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Women Using NuvaRing May Be Two Times More Likely to Develop Blood Clots, Study Says

By Rheingold Giuffra Ruffo Plotkin & Hellman LLP

Nuvaring Users and Blood Clots

Many women use various forms of contraception to prevent unwanted pregnancies. Like numerous medications and devices, some forms of birth control carry risks of side effects. Potential side effects may differ depending on the type of contraception, mainly oral versus non-oral birth control, and some types of side effects are much more severe than others. In fact, according to a recent Danish study published May 10, 2012 in the British Journal of Medicine (BJM), women using non-oral contraception may have an increased risk of developing dangerous blood clots, like deep vein thrombosis (DVT).

What is Deep Vein Thrombosis (DVT)?

DVT is a blood clot that forms in deep veins, often in the calf or thigh. The clot can travel through the bloodstream to the lungs, heart, or brain (called an embolism). Some common symptoms of blood clots may include shortness of breath, leg or chest pain. Serious blood clots can cause heart attack, stroke, or even death.

The 10-Year Study on Non-Oral Birth Control and Blood Clots

The study was led by Professor Øjvind Lidegaard of the University of Copenhagen and followed non-pregnant Danish women ages 15-49 from January 1, 2001, to December 31, 2010. Women who had cancer or previous instances of DVT were omitted from the study and factors that could impact results, like age or education level, were taken into consideration. Studies have been done in the past on the risk of blood clots with oral birth control use, but the Danish study was focused on non-oral contraception, such as the vaginal ring (NuvaRing), skin patches (Ortho Evra) and vaginal implants (intrauterine devices or IUDs).

Results of the Study

Study findings showed that women using non-oral contraception during the ten-year period had an increased risk of developing blood clots that was 2 times greater than women using oral birth control pills containing levonorgestrel (sometimes referred to as second-generation birth control pills). Additional findings from the BJM published study include:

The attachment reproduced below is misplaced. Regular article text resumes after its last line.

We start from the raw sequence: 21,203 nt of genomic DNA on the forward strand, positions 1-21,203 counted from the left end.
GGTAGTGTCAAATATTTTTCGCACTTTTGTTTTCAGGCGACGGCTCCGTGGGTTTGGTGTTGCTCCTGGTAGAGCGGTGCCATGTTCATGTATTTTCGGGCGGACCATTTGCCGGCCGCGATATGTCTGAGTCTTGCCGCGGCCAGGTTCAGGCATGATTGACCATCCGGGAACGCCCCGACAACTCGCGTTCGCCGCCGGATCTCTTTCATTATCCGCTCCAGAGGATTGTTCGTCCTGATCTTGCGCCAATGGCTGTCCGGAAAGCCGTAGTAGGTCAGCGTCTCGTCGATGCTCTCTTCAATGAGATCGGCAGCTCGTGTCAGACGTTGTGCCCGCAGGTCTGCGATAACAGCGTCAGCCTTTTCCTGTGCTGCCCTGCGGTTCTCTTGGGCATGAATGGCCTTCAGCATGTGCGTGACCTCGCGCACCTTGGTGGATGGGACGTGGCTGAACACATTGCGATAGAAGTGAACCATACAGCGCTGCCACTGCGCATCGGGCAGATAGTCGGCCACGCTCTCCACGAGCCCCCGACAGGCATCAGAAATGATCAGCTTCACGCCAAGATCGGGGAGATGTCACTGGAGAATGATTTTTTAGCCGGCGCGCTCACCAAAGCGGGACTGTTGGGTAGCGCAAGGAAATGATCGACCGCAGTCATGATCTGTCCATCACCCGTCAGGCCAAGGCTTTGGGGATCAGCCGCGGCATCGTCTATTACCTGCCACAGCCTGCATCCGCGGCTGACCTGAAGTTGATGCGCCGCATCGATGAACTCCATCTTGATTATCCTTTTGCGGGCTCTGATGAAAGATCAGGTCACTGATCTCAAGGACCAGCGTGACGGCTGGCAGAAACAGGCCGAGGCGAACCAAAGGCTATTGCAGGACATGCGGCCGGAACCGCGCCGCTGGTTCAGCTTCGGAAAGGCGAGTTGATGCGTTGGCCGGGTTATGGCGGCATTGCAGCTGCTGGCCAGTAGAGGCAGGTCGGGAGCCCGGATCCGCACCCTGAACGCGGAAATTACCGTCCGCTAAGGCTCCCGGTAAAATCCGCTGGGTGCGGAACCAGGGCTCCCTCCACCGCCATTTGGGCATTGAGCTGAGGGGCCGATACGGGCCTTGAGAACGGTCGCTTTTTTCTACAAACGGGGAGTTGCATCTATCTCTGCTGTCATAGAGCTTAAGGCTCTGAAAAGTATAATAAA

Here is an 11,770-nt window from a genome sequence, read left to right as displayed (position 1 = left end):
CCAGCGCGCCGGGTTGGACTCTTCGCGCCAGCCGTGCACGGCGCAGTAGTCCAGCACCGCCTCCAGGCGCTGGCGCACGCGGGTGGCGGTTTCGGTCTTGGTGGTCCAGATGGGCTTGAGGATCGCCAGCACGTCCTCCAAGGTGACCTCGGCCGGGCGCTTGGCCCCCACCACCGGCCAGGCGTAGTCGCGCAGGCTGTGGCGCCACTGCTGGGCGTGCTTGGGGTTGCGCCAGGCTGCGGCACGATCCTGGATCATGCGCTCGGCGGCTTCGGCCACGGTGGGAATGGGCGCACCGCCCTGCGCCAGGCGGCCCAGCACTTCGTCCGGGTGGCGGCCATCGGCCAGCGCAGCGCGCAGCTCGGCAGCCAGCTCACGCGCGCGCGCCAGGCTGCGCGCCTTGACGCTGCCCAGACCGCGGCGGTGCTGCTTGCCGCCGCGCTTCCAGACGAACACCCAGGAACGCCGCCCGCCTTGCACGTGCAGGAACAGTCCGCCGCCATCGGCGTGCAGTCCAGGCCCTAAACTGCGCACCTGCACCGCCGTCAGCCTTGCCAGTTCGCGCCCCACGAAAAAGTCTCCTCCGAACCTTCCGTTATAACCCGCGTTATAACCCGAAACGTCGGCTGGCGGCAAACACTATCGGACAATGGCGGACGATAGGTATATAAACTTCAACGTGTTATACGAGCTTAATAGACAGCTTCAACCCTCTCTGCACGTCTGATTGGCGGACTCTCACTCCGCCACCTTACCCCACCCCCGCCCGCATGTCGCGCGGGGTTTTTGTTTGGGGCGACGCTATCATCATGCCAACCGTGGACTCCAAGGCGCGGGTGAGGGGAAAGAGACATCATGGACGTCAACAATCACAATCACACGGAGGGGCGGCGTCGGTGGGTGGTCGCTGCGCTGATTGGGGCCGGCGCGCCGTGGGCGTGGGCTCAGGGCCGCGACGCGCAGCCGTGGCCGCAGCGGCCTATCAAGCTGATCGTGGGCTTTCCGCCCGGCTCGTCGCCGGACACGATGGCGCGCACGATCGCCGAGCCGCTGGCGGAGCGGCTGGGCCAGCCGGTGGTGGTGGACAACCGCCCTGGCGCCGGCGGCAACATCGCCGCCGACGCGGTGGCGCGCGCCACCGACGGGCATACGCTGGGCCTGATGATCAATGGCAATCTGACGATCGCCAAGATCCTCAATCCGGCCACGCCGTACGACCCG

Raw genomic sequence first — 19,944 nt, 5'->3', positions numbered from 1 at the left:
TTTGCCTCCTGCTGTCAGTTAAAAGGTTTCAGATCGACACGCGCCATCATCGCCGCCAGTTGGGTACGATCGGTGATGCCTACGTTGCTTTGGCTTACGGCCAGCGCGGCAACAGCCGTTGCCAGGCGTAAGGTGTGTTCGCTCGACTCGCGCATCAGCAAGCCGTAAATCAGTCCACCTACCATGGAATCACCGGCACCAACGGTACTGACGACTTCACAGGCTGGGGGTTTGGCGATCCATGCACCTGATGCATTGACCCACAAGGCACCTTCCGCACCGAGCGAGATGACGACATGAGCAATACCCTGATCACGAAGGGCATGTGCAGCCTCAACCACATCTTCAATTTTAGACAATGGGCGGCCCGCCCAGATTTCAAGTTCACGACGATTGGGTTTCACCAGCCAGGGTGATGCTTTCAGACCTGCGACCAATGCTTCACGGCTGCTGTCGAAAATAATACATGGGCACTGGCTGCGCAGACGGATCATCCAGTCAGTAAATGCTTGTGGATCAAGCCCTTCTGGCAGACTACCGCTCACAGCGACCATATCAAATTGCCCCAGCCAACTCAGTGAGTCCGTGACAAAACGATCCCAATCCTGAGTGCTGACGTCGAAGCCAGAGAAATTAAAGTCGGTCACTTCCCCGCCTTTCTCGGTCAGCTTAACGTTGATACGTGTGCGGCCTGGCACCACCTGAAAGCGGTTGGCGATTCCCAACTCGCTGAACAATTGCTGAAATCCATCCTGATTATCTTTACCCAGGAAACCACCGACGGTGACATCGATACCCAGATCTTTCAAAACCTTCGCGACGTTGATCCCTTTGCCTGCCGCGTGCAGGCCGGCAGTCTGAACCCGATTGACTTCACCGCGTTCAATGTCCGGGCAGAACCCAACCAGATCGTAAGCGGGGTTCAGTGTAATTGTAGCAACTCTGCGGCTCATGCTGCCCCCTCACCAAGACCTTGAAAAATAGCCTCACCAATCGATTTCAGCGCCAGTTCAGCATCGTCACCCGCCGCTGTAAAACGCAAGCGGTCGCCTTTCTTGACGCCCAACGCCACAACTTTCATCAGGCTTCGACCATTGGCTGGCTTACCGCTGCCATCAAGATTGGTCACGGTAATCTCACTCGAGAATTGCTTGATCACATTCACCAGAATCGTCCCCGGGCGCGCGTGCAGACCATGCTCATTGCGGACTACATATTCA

• 6.2 incidents of blood clots per 10,000 exposure years for women using oral birth control pills (containing levonorgestrel)
  • 7.8 incidents of blood clots per 10,000 exposure years for women using a vaginal ring (NuvaRing)
  • 9.7 incidents of blood clots per 10,000 exposure years for women using the contraceptive patch (Ortho Evra)

Interestingly, the study also found that women using a progestogen-containing intrauterine device did not have an increased risk of developing dangerous blood clots.

What is the Risk of Developing a Blood Clot?

Based on the 10-year review of non-oral contraception users, researchers concluded that women using vaginal rings or the contraceptive patch have a 6.5 and 7.9 increased risk of developing dangerous blood clots as women who do not use these types of contraception. Due to the seriousness of venous thrombosis, the authors of the study recommend that women use oral contraception as a birth control method and consider discontinuing non-oral birth control use.

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